Generalising your proposed class to executing maximally inconvenient behaviours in response to, for example, the transparent Newcomb's problem is where it gets actually gets (tangentially) interesting. In that case you can be inconvenient without out-predicting the superintelligence and so the transparent Newcomb's problem requires more care with the if clause.

Comment by wedrifid on Conceptual Analysis and Moral Theory · 2014-11-22T03:41:18.554Z · score: 4 (4 votes) · LW · GW

No, because that's fighting the hypothetical. Assume that he doesn't do that.

It is actually approximately the opposite of fighting the hypothetical. It is managing the people who are trying to fight the hypothetical. Precise wording of the details of the specification can be used to preempt such replies but for casual defininitions that assume good faith sometimes explicit clauses for the distracting edge cases need to be added.

Comment by wedrifid on Rationality Quotes November 2014 · 2014-11-21T01:00:54.607Z · score: 4 (4 votes) · LW · GW

While this is on My Side, I still have to protest trying to sneak any side (or particular (group of) utility function(s)) into the idea of "rationality".

To be fair, while it is possible to have a coherent preference for death far more often people have a cached heuristic to refrain from exactly the kind of (bloody obvious) reasoning that Boy 2 is explaining. Coherent preferences are a 'rationality' issue.

Since nothing in the quote prescribes the preference and instead merely illustrates reasoning that happens to follow from having preferences like those of Boy 2. If Boy 2 was saying (or implying) that Boy 1 should want to live to infinity then there would be a problem.

Comment by wedrifid on Conceptual Analysis and Moral Theory · 2014-11-20T02:13:36.829Z · score: 1 (1 votes) · LW · GW

when much of mainstream philosophy consists of what (I assume) you're calling "bad amateur philosophy".

No, much of it is bad professional philosophy. It's like bad amateur philosophy except that students are forced to pretend it matters.

Comment by wedrifid on Conceptual Analysis and Moral Theory · 2014-11-20T02:01:16.046Z · score: 1 (1 votes) · LW · GW

Curiously enough, I made no claims about ideal CDT agents.

True. CDT is merely a steel-man of your position that you actively endorsed in order to claim prestigious affiliation.

The comparison is actually rather more generous than what I would have made myself. CDT has no arbitrary discontinuity between at p=1 and p=(1-e) for example.

That said, the grandparent's point applies just as well regardless of whether we consider CDT, EDT, the corrupted Lumifer variant of CDT or most other naive but not fundamentally insane decision algorithms. In the general case there is a damn good reason to make an abstract precommittment as soon as possible. UDT is an exception only because such precomittment would be redundant.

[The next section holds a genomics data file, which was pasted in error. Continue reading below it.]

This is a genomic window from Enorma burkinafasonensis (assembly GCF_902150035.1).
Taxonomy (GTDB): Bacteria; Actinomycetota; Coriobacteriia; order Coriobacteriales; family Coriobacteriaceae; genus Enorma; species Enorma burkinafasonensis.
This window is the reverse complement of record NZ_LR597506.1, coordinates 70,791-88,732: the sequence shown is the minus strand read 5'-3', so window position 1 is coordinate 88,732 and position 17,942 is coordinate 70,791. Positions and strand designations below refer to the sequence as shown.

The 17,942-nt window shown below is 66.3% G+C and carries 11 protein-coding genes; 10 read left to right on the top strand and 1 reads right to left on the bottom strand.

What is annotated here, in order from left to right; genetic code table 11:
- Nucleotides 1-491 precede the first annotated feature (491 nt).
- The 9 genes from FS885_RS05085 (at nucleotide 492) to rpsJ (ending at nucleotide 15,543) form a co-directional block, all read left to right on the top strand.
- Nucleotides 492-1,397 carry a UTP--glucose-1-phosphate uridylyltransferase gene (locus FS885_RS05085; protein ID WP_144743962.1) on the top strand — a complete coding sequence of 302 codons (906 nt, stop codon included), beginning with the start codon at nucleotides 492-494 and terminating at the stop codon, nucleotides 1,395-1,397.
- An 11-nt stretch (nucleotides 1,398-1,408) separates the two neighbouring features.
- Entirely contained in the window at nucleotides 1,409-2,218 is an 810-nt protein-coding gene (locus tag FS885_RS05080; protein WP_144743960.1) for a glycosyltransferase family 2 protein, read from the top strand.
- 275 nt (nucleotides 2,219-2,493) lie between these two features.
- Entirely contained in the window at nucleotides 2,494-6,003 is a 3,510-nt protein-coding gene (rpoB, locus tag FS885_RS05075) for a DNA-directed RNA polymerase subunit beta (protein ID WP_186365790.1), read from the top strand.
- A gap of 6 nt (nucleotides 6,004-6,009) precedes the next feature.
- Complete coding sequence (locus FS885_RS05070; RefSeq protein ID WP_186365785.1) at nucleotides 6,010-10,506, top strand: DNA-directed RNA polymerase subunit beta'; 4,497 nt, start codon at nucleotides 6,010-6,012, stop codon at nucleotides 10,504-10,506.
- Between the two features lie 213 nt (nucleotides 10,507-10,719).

Comment by wedrifid on Conceptual Analysis and Moral Theory · 2014-11-19T14:00:27.356Z · score: 1 (1 votes) · LW · GW

Precommitment is loss of flexibility and while there are situations when you get benefits compensating for that loss, in the general case there is no reason to pre-commit.

Curiously, this particular claim is true only because Lumifer's primary claim is false. An ideal CDT agent released at time T with the capability to self modify (or otherwise precommit) will as rapidly as possible (at T + e) make a general precommitment to the entire class of things that can be regretted in advance only for the purpose of influencing decisions made after (T + e) (but continue with two-boxing type thinking for the purpose of boxes filled before T + e).

Comment by wedrifid on Conceptual Analysis and Moral Theory · 2014-11-19T02:49:20.650Z · score: 2 (2 votes) · LW · GW

If Omega is just a skilled predictor, there is no certain outcome so you two-box.

Unless you like money and can multiply, in which case you one box and end up (almost but not quite certainly) richer.

Comment by wedrifid on A discussion of heroic responsibility · 2014-11-18T07:47:12.898Z · score: 0 (0 votes) · LW · GW

I retract my previous statement based on new evidence acquired.

Comment by wedrifid on A discussion of heroic responsibility · 2014-11-18T03:48:43.651Z · score: 0 (0 votes) · LW · GW

I may have addressed the bulk of what you're getting at in another comment; the short form of my reply is, "In the cases which 'heroic responsibility' is supposed to address, inaction rarely comes because an individual does not feel responsible, but because they don't know when the system may fail and don't know what to do when it might."

Short form reply: That seems false. Perhaps you have a different notion of precisely what heroic responsibility is supposed to address?

Comment by wedrifid on A discussion of heroic responsibility · 2014-11-18T03:34:11.264Z · score: -2 (4 votes) · LW · GW

I meant that silent downvoting for the kind of confusion you diagnosed in me is counterproductive generally

I fundamentally disagree. It is better for misleading comments to have lower votes than insightful ones. This helps limit the epistemic damage caused to third parties. Replying to every incorrect claim with detailed arguments in not viable and not my responsibility either heroic or conventional - even though my comment history suggests that for a few years I made a valiant effort.

Silent downvoting is often the most time efficient form positive influence available and I endorse it as appropriate, productive and typically wiser than trying to argue all the time.

Comment by wedrifid on November 2014 Monthly Bragging Thread · 2014-11-16T04:21:51.995Z · score: 0 (0 votes) · LW · GW

If there's something about "ability to learn" outside of this, I'd be interested to hear about it.

Skills, techniques and habits are also rather important.

Call for volunteers: Publishing the Sequences

2012-06-28T15:08:39.443Z · score: 13 (14 votes)

Dotting i's and Crossing t's - a Journey to Publishing Elegance

2012-03-14T21:23:28.381Z · score: 12 (19 votes)

Cryonics on Castle [Spoilers]

2011-10-04T09:46:55.391Z · score: 25 (28 votes)

Preference For (Many) Future Worlds

2011-07-15T23:31:46.156Z · score: 18 (35 votes)

Wiki: Standard Reference or Original Research?

2011-05-25T13:13:09.250Z · score: 14 (19 votes)

Rationality Quotes: January 2011

2011-01-03T05:24:50.403Z · score: 2 (15 votes)

The 9 Circles of Scientific Hell

2010-12-22T02:59:02.736Z · score: 7 (12 votes)

Explaining information theoretic vs thermodynamic entropy?

2010-11-04T23:41:01.232Z · score: -3 (6 votes)

A Rational Education

2010-06-23T05:48:20.854Z · score: 12 (19 votes)

Rationality Quotes: February 2010

2010-02-01T06:39:35.541Z · score: 2 (21 votes)

Open Thread: February 2010

2010-02-01T06:09:38.982Z · score: 1 (14 votes)